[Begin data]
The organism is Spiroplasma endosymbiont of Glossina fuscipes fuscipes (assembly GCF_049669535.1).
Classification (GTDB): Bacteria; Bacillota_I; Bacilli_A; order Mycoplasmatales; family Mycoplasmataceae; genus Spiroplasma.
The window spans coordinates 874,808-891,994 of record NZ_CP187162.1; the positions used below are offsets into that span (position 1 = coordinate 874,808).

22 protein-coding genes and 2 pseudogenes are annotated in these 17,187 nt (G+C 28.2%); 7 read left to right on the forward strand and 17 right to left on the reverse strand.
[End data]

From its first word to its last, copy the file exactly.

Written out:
The organism is Spiroplasma endosymbiont of Glossina fuscipes fuscipes (assembly GCF_049669535.1).
Classification (GTDB): Bacteria; Bacillota_I; Bacilli_A; order Mycoplasmatales; family Mycoplasmataceae; genus Spiroplasma.
The window spans coordinates 874,808-891,994 of record NZ_CP187162.1; the positions used below are offsets into that span (position 1 = coordinate 874,808).

22 protein-coding genes and 2 pseudogenes are annotated in these 17,187 nt (G+C 28.2%); 7 read left to right on the forward strand and 17 right to left on the reverse strand.